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30 September 2016
A few years ago the idea of either the Victorian or NSW governments dropping the levies they imposed on insurers to fund their fire services was a very long-odds bet.
As former prime minister Paul Keating put it so succinctly, “Never stand between a state premier and a bucket of money”. The insurance industry’s bucket of money is the fire services levy. In NSW and Victoria it provides most of the funds that keep the states’ fire services running.
The cost, of course, has always been passed on to consumers, whose property insurance contains a considerable whack of tax courtesy of the levy, GST and stamp duty, all added cumulatively.
Remove the levy and the Federal Government loses some GST revenue; but the state government loses the stamp duty benefit of both. So it takes something big to force a change.
The Baillieu Government inherited the abolition of the Victorian FSL from the previous ALP administration, which had bowed to pressure from the regions and the recommendations of the 2009 bushfires royal commission.
Under the coalition government in Melbourne the transition to a property-based tax has already been delayed by a year.
The industry’s consultations with the Victorians have obviously been confrontational, with the Insurance Council of Australia (ICA) now sitting on the sidelines awaiting a transition that many fear will be a train wreck.
ICA’s relationship with the NSW Government is obviously less abrasive, at least at this point in proceedings. Last week the council released a carefully prepared statement praising NSW Treasurer Mike Baird’s Budget announcement of a review for the state’s fire and emergency services funding system.
It’s expected that the review will result in the abolition of the emergency services levy (ESL), which funds the fire brigades and the State Emergency Service.
Mr Baird’s announcement while presenting the NSW State Budget fulfilled an election pledge from the National Party side of the Coalition and raised some interesting possibilities: could the Premier State really be embracing tax reform?
It appears so. Mr Baird told a post-Budget media conference that he wants to engage with the Federal Government to consider tax reform.
In the meantime, he says the state can start making taxes more efficient by reviewing the emergency services levy, which is, he concedes, “probably the most inefficient tax in this state”.
Tasmania is now the only state planning to retain the FSL system. Queensland dropped it way back in 1985, SA followed in 1999, WA in 2003 and the ACT in 2006.
Noting the high levels of non-insurance in NSW, Mr Baird said: “I don’t think it’s fair in the sense that about a quarter of the population doesn’t pay for emergency services.
“It’s stopping people insuring; it means that people are underinsuring.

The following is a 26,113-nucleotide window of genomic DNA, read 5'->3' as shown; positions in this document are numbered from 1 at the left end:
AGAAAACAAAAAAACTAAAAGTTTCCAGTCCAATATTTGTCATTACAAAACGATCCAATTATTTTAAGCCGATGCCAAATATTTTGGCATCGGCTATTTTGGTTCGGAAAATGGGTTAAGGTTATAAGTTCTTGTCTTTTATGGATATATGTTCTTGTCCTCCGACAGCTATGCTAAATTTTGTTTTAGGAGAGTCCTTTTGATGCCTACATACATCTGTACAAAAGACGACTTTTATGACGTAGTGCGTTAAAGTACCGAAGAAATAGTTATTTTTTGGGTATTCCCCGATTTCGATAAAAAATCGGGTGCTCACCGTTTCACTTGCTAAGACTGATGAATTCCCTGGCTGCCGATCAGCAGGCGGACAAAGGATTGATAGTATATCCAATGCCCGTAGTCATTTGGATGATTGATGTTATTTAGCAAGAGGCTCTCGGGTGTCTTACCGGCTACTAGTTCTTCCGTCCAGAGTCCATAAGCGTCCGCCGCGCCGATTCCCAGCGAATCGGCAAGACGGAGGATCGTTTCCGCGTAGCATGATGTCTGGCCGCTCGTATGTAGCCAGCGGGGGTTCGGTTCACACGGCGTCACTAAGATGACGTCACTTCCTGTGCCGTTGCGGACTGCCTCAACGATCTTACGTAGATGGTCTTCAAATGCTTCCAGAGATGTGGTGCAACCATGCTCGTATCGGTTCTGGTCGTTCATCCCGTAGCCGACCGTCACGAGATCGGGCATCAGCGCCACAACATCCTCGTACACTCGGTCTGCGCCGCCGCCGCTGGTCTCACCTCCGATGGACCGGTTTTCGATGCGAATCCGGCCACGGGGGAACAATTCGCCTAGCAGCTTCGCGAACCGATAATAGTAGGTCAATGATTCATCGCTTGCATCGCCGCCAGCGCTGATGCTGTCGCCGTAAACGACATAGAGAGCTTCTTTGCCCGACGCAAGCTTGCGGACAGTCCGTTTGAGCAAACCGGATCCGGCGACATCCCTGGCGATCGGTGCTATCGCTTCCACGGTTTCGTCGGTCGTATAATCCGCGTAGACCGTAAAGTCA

“I think a fairer way to do it is across the board, where everyone pays a contribution, which will mean in the long term that insurance premiums will fall.”
Mr Baird was singing from the same very old songsheet as the insurance industry and every sensible tax review or inquiry that has ever been held on the subject.
The NSW Government receives more income from taxes on insurance than from taxes on gambling. According to the budget papers, the Government expects to receive $2.04 billion from taxes on insurance in 2012/13, compared with $1.87 billion from taxes on gambling.
The insurance tax take will decrease slightly from the revised 2011/12 figure of $2.06 billion.
Of course, it will decrease further if the ESL is abolished.
In NSW, the ESL rate is 21% for residential home and contents policies, whether in city or country areas. The rate for business insurance is 36%.
But insurance tax abolition campaigner Allan Manning calculates the real rate of tax on insurance in NSW as 63.064% for commercial and 45.079% for domestic.
There has been some momentum to remove the tax in NSW before, but factors against it have ranged from political indifference to local government opposition to the inclusion of a levy in their rates.
A 2008 report by the NSW Independent Pricing and Regulatory Tribunal supported its removal and then Treasurer Michael Costa agreed to review the levy. Nothing resulted.
In 2010 the Henry Tax Review brought the issue back onto the agenda by recommending the abolition of the FSL and all other specific taxes on insurance. The review said insurance products should carry only one broad-based consumption tax.
Insurance Council of Australia CEO Rob Whelan says he is encouraged to see Australia’s two largest states taking steps towards tax reform in line with the Henry Tax review’s recommendations.
Insurer IAG concurred, with Group GM Corporate Affairs and Investor Relations Carolyn McCann congratulating the NSW Government.
“[We] welcome a sensible conversation around transitioning to a fairer property-based tax as opposed to insurance customers funding services that we all use,” she said.
Sensible conversations are welcome indeed.
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